Glazunov Symphony No. 1 in E major, Op. 5 ‘Slavyanskaya’

April 26, 2011

I’ve taken a keen interest in the first symphonies of composers and have found a wide variance in the maturity level ranging from a student exercise like the Youth Symphony of Rachmaninoff to Mahler whose first symphony in my humble opinion is his finest of the 10. Others such as Bruckner and Beethoven didn’t reach their supreme level until their 9th Symphony. Some such as Wagner wrote one and retired from doing anymore. Glazunov was a composer that leaned toward the side of greatness early on and maintained it through his entire life.

The premiere performance of the 1st symphony was conducted by Balakirev in 1881 and the audience was quite surprised to see a sixteen year old teenage boy in school uniform taking the bow as the composer. Even more surprising is that this was his fifth work! Many years ago I had the opportunity to listen to it on a Vox/Turnabout recording and I immediately took a liking to it as well as the other recordings of this fine composer. Many feel that he has taken a back seat to Tchaikovsky, Rimsky-Korsakov, and Rachmaninoff but I put him on an equal footing with those mentioned. His 1st Symphony is on the same maturity level as those I spoke of and while I won’t put him in the same category as the Classic Symphony of Prokofiev or the extraordinary Shostakovich 1st it is still one that I return to listening to on a somewhat regular basis. As a result of this work and ones by Rimsky-Korsakov Mitrofan Belyayev began his publishing career enabling Russian composers to benefit from international copyright agreements.

While one can hear the influences of other composers especially Borodin and Balakirev the young Glazunov was also establishing his own sound. The first movement, an Allegro starts the symphony off on a very upbeat happy note. The happy C major key takes front and center and one immediately can hear the maturity from such a young composer. The Scherzo is very bright and this is one movement where I could definitely hear the influence of Borodin. It is short but well developed. The Adagio theme, a Slavic melody is introduced by the bassoon and clarinet in a somber funeral like pace. E minor is the key and the horn and clarinet offer moments of reflection along with the sadness of the bassoon throughout the movement. The Finale is back to an Allegro with lots of interplay between strings, brass, and the reed section. It too offers a Slavic theme making the name Slavyanskaya quite appropriate.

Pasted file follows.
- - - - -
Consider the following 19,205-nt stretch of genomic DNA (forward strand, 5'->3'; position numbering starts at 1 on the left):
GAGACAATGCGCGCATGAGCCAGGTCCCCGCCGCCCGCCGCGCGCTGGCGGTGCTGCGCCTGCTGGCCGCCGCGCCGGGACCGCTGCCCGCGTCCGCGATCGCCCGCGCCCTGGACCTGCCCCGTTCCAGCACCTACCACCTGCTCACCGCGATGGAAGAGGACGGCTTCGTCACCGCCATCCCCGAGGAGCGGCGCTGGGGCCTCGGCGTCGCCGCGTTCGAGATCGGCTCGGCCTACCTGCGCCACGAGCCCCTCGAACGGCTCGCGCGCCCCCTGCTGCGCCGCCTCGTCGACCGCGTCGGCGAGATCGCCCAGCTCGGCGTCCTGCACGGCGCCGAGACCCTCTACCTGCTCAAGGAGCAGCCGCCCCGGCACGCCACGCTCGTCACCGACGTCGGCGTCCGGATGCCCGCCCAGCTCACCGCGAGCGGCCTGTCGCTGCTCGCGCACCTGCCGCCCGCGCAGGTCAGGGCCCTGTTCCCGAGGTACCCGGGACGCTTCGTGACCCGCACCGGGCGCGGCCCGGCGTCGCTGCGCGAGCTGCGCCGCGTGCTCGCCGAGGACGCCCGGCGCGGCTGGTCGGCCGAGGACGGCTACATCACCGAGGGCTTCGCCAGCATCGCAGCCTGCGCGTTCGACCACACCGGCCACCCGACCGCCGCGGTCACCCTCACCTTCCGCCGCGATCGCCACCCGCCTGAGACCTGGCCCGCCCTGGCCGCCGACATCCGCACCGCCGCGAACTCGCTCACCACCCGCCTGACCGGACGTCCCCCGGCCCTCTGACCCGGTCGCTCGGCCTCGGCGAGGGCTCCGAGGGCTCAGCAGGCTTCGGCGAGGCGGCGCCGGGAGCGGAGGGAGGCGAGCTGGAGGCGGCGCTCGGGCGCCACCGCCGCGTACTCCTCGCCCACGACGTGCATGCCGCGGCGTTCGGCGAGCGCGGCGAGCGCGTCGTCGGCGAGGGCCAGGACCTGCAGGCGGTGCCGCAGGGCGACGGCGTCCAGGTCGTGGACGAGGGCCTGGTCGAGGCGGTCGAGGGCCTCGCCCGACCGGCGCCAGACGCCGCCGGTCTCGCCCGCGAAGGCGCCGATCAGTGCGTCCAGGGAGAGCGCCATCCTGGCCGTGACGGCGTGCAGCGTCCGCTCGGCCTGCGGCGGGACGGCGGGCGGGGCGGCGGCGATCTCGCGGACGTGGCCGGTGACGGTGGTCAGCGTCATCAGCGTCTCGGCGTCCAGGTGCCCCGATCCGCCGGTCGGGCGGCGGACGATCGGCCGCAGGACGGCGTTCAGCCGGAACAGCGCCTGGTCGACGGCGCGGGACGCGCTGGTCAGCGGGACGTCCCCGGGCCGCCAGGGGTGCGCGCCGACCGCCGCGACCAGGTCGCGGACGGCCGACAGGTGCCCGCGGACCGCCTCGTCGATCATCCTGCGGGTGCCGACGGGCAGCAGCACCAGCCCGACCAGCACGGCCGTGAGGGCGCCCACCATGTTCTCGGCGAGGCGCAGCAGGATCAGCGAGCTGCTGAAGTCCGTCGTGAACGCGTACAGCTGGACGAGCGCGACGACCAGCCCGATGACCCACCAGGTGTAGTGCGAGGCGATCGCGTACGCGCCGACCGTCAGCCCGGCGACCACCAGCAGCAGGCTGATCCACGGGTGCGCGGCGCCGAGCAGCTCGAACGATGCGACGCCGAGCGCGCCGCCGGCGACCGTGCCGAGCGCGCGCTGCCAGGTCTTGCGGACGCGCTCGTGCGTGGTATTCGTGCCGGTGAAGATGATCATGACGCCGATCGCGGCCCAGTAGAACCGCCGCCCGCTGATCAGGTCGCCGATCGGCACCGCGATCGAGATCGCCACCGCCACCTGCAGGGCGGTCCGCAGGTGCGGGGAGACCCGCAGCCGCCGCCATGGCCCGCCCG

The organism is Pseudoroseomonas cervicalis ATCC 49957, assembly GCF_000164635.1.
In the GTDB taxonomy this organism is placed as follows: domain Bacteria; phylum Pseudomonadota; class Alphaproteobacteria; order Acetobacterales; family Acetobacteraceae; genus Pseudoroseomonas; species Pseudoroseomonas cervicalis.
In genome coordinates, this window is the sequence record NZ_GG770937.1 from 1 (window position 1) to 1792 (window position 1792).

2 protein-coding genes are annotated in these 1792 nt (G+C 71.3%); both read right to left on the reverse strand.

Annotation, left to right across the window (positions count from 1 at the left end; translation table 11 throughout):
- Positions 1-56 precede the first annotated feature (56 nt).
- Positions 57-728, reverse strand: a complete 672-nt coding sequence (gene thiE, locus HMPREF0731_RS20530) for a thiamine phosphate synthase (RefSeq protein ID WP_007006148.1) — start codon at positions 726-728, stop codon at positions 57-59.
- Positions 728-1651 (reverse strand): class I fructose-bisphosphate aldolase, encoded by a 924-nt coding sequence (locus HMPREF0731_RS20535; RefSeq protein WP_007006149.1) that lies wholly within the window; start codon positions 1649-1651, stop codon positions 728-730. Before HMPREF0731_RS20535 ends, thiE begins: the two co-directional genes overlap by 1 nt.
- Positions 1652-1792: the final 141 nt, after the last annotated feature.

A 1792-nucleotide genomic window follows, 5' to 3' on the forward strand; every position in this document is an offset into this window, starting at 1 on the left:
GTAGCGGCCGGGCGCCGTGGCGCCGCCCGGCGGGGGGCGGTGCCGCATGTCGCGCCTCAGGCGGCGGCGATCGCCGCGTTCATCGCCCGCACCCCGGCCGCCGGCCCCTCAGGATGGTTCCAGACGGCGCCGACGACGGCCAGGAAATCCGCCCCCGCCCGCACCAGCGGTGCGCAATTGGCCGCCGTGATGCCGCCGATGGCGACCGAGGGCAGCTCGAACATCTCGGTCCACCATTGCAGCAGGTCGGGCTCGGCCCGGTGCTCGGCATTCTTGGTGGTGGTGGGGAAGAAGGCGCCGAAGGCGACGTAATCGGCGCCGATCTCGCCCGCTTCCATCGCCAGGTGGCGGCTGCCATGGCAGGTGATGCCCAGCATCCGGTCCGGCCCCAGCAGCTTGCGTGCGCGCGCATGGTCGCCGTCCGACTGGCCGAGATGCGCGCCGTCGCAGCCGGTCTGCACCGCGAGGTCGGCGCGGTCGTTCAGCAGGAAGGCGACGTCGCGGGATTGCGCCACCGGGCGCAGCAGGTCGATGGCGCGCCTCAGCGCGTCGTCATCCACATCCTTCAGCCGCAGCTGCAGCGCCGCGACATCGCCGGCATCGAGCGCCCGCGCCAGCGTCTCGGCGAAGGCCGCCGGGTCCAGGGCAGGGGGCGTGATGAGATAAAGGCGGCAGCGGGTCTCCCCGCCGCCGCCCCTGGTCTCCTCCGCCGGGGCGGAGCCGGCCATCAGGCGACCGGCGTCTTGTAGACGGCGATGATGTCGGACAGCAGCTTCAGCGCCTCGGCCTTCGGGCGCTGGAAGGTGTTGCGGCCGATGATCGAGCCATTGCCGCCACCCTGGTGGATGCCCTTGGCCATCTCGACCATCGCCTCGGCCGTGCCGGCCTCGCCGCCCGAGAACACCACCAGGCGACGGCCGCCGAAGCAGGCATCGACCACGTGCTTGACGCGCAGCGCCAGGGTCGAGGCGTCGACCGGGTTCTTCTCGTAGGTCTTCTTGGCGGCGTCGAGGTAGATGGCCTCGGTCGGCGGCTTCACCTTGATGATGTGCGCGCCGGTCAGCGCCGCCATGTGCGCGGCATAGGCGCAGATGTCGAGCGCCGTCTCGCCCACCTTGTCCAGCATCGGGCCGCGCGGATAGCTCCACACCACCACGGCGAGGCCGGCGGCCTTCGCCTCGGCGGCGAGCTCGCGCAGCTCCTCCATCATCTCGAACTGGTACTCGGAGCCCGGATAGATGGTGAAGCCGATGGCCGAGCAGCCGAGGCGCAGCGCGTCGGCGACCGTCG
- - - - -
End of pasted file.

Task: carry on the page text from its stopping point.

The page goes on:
The Moscow Symphony under the direction of Alexander Anissimov do an adequate job and the Naxos recording offers value as well as a good digital naturally recorded sound. I found the 4th movement to be flat and uninspired when compared to other recordings.

The Svetlanov recording is part of a six CD set (#41) from Warner Classics and while the recording is a bit on the bright side the Russian State Symphony Orchestra conducted by Svetlanov gives a vivacious performance. You can feel the energy. As this part of a six CD set you’ll have to want all of the symphonies.

Naxos 8.553561 or Warner Classics #41

Track Listing:

1….Allegro (11:07)

2….Scherzo: Allegro (4:51)

3….Adagio (9:24)

4….Finale Allegro (9:58)

Total Time is 35:32

 

The older recording on the Vox Box( CDX 5118) came from a 1979 recording on the Melodiya label with Vladimir Fedoseyev conducting the USSR TV & Large Symphony Orchestra. It doesn’t benefit from being recorded digitally and the overall sound quality suffers as a result. It has a shrill and is on the bright side with little bass to compensate for it. There is some glitch where it hesitates before starting. Like it wants to cough and then gets going. It is very brief but annoying at the beginning of the first movement. There is a tonal change a few seconds later where it becomes muddy and then reverts back. While I can feel the enthusiasm of the orchestra I found the Adagio to be rushed (7:49 compared to 11:23 for the Svetlanov), too much treble and not spacious at all with very tight recording. It was like listening to two completely different works with the same main theme. Can’t recommend this recording at all.

 

 

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